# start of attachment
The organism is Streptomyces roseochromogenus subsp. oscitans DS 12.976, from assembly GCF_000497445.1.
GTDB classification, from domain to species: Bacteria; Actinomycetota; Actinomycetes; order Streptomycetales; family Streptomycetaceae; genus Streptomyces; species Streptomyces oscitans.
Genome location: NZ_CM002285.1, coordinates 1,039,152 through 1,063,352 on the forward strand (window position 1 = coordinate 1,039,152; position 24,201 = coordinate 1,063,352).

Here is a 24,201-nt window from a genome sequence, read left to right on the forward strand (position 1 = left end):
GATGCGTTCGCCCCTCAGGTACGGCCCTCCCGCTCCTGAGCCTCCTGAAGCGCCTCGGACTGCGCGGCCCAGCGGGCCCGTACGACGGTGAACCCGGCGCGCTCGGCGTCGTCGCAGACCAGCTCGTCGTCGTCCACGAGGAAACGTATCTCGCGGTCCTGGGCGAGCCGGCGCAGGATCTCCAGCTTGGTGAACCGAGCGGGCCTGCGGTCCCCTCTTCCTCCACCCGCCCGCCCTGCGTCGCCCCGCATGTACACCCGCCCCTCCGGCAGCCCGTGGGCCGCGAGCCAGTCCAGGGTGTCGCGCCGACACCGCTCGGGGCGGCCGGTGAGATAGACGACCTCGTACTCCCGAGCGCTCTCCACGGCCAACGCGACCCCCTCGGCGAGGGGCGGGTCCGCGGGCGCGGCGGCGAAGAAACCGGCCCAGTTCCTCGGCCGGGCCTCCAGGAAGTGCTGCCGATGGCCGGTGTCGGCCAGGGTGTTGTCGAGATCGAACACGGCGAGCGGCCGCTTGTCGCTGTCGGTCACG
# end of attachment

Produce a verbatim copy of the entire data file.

The organism is Streptomyces roseochromogenus subsp. oscitans DS 12.976, from assembly GCF_000497445.1.
GTDB classification, from domain to species: Bacteria; Actinomycetota; Actinomycetes; order Streptomycetales; family Streptomycetaceae; genus Streptomyces; species Streptomyces oscitans.
Genome location: NZ_CM002285.1, coordinates 1,039,152 through 1,063,352 on the forward strand (window position 1 = coordinate 1,039,152; position 24,201 = coordinate 1,063,352).

Here is a 24,201-nt window from a genome sequence, read left to right on the forward strand (position 1 = left end):
GATGCGTTCGCCCCTCAGGTACGGCCCTCCCGCTCCTGAGCCTCCTGAAGCGCCTCGGACTGCGCGGCCCAGCGGGCCCGTACGACGGTGAACCCGGCGCGCTCGGCGTCGTCGCAGACCAGCTCGTCGTCGTCCACGAGGAAACGTATCTCGCGGTCCTGGGCGAGCCGGCGCAGGATCTCCAGCTTGGTGAACCGAGCGGGCCTGCGGTCCCCTCTTCCTCCACCCGCCCGCCCTGCGTCGCCCCGCATGTACACCCGCCCCTCCGGCAGCCCGTGGGCCGCGAGCCAGTCCAGGGTGTCGCGCCGACACCGCTCGGGGCGGCCGGTGAGATAGACGACCTCGTACTCCCGAGCGCTCTCCACGGCCAACGCGACCCCCTCGGCGAGGGGCGGGTCCGCGGGCGCGGCGGCGAAGAAACCGGCCCAGTTCCTCGGCCGGGCCTCCAGGAAGTGCTGCCGATGGCCGGTGTCGGCCAGGGTGTTGTCGAGATCGAACACGGCGAGCGGCCGCTTGTCGCTGTCGGTCACG